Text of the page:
In 2001, I had a chance to see and meet the legendary folk singer Dave Van Ronk whose easygoing style of song and story intrigued me. I started formatting my own shows in a similar manner. This led to over a decade of playing music and backing up a variety of musicians from all types of genres. My 15 years as a professional musician has taken me across the United States and as far as the UK, Europe, Malaysia, and Australia.

Is there an existing category or genre that describes your music and performance style?

There are a lot of ways to describe my music; however, my main genres are country, blues, and folk. With the variety of styles I play in my shows, I have always struggled with a proper way to describe all of the facets of my music. That was the appeal of being labeled a “songster” for me. When I began to read about the role of these musicians in their original context, I was elated to find that they represented everything I wanted to convey in my work.

In the years before recorded music, the songster was a human jukebox playing a wide range of styles. As recording companies began to hyper-focus their marketing to create genre categories for the emerging record business, songsters began to narrow their repertoires to the demands of the buying public by becoming “blues” and “country” artists.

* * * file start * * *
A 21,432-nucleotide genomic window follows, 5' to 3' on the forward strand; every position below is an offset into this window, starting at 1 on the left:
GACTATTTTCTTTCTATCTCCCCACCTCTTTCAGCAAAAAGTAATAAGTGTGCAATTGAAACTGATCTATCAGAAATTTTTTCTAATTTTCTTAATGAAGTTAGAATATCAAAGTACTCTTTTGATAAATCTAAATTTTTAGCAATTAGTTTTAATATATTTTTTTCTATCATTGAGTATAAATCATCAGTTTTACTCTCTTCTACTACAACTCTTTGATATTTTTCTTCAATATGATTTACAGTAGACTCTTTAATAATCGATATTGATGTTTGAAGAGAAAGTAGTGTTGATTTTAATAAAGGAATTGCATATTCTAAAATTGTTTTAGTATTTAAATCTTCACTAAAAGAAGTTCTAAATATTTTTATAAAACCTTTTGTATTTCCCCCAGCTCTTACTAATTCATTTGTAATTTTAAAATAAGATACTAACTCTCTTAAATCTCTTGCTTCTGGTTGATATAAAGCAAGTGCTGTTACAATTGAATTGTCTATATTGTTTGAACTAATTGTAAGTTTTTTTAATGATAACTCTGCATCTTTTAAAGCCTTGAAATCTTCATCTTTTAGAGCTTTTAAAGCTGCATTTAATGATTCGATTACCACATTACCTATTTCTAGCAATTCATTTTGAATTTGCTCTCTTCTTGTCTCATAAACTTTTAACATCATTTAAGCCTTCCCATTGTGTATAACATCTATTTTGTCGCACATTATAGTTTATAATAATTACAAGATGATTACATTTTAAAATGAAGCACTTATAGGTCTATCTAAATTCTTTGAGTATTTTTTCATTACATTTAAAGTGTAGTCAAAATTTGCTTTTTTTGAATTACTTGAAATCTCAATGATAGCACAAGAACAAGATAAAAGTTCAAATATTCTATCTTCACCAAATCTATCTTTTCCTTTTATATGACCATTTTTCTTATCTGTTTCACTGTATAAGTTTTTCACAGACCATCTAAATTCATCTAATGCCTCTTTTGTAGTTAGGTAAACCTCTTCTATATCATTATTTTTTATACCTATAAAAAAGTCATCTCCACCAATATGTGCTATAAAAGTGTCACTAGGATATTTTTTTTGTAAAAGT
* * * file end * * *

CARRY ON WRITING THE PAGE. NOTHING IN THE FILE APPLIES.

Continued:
The relationship between bluegrass, country, jazz, blues, folk and what we now call Americana and old-time is a complex one, which invites interpretation along racial/ethnic lines. Is it possible to express a comprehensive summation of the parts?

I feel it can be done. I make it my goal to do so at every one of my shows. I present songs that come from different parts of the American experience. The source material comes from musicians of rural and urban backgrounds. The songs I write come from my experiences, as well as the experiences of other African Americans who lived over 100 years ago. Some stories are happy and some are sad. Some songs are dance music and others are meant to be listened to intently for full effect.